What kind of mother would cut her child’s head off with a hacksaw? This is a question Pulitzer and Nobel prize winner Toni Morrison explores in Beloved, a novel with a chilling metaphor about the legacy of slavery and which finds echoes in another current question, Why is the leading cause of death among young African American men murder by another black?
Sethe, the novel’s main protagonist, is an escaped slave and mother of four a few years after the end of the Civil War. Her apparent good fortune at successfully escaping while pregnant and giving birth in flight and finding refuge at her mother-in-law’s spiritually nourishing home vanishes twenty-eight days later. The sight of a hat belonging to a cruel white owner who has tracked her down sends her and her four children into a woodshed where rather than let them suffer the torments of slavery proceeds to kill them. After killing Beloved, her third child, she is stopped by a friend who has rushed in as she is swinging the infant by her heels to smash her head.
After some time in jail for murder Sethe returns to a home haunted for years by the child’s ghost and after an exorcism attempt the child appears in the flesh as the teenager she would’ve been, intent on making her mother pay for having taken her life. Without knowing who she is Sethe takes the girl in, but once she realizes it is Beloved she sees it a divine opportunity to seek forgiveness from her daughter and understanding for her deed.
In a story impossible to predict Morrison, with a breathtaking mastery of the language, weaves in and brings to life other complex characters such as Paul D, another slave who had escaped from the same plantation but who had not seen Sethe for over a decade. After unexpectantly finding her in a small Ohio town he moves in with the hope that a bright new beginning is in store for both of them. Denver is Sethe’s other daughter who not only almost lost her life in the woodshed but also at birth if it hadn’t been for an uneducated white girl who helped Sethe deliver the baby in the tall grases on a river bank. The troubled, isolated teenage girl has rarely ventured from her home and since her two brothers ran away from home her only playmate is her dead sister’s ghost.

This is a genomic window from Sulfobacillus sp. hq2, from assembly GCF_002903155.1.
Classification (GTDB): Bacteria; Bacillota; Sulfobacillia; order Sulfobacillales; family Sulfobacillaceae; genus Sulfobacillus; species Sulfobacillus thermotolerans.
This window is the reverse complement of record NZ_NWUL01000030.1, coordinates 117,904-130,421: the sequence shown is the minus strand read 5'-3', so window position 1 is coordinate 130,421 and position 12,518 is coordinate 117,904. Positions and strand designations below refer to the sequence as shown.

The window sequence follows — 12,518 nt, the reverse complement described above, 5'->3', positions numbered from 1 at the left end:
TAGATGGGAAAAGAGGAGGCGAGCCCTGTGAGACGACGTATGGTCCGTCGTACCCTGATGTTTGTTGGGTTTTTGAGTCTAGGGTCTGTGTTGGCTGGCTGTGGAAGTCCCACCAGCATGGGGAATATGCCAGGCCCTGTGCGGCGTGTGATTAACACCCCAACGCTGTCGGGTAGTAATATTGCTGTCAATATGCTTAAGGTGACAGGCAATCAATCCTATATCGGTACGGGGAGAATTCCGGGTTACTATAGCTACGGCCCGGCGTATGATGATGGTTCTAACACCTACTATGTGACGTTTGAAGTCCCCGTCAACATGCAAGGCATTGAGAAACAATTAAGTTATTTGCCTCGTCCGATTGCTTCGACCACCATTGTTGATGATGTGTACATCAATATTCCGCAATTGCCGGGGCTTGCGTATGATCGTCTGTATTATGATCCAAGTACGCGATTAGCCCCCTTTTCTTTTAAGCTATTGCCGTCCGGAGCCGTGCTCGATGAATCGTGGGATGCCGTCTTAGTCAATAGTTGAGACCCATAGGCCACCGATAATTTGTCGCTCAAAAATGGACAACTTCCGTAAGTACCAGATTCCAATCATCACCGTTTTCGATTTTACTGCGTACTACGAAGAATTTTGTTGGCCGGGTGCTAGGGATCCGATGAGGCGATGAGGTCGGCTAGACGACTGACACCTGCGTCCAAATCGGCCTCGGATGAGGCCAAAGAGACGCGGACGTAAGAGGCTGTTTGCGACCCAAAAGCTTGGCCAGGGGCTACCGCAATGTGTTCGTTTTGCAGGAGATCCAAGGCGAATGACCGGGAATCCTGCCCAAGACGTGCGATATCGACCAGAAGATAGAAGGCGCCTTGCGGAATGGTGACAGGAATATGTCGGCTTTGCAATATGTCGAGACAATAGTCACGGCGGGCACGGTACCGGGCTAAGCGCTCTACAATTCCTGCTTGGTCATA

Communicating Through Numbers in Toni Morrison’s Beloved
Communicating Through Numbers in Beloved
Humanity uses numbers as a way to communicate beyond words, evoking ideas more readily than words alone are able to. All religions and cultures have significant numbers that communicate an essence or idea more quickly and completely than words can. It is in this manner that Toni Morrison uses numbers in Beloved. Significant numbers occur starting with the first symbols of the text and the words on the pages before the body of the text starts.
124. The first thing to appear, and we already have a significant number. Sethe has four children. The third one is dead. Numbers 1, 2, and 4 remain. Another number that stands alone in its significance is twenty-eight. Twenty-eight is the length of the menstrual cycle, the lunar month, and the duration of Sethe’s happiness: “Sethe had had twenty-eight days – the travel of one whole moon – of unslaved life. From the pure clear stream of spit that the little girl dribbled into her face to her oily blood was twenty-eight days” (95). Sethe has lived twenty years of sorrow, for twenty-eight days of pleasure, and spends another eighteen suffering before Paul D and Beloved brighten her life again. “Those twenty-eight happy days were followed by eighteen years of disapproval and a solitary life….Was that the pattern? she wondered. Every eighteen or twenty years her unbelievable life would be interrupted by a short-lived glory?” (173). This symbol is significant, and twenty-eight appears only within this context.
Many numbers occur that are significant even though they are not recurring themes throughout the book. Howard and Buglar “[ran] away by the time they were thirteen years old” (3), the traditional age of manhood …
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…tion” (695). This seems precisely what is happening when Sixo dies.
As we see, numbers play an enormous role in Beloved. They communicate concepts in a sort of psychic shorthand, adding a deeper subtext to many events. The way in which the numbers are used is universal, using symbols common to all of humanity. It is universal comprehension like that which gives Beloved the power it has, its genius, and its beauty.
Gaskell, G. A. Dictionary of All Scriptures and Myths. (New York: The Julian Press, 1960) p. 695
Herder Dictionary of Symbols. Trans. Boris Matthews. (Wilmette, Illinois: Chiron Publications, 1993)
Mackey, Cameron. Interviews with. Haverford College, December 1995.
Morrison, Toni. Beloved. (New York: Plume, 1988)
Schimmel, Annemarie. The Mystery of Numbers. (New York: Oxford University Press, 1993)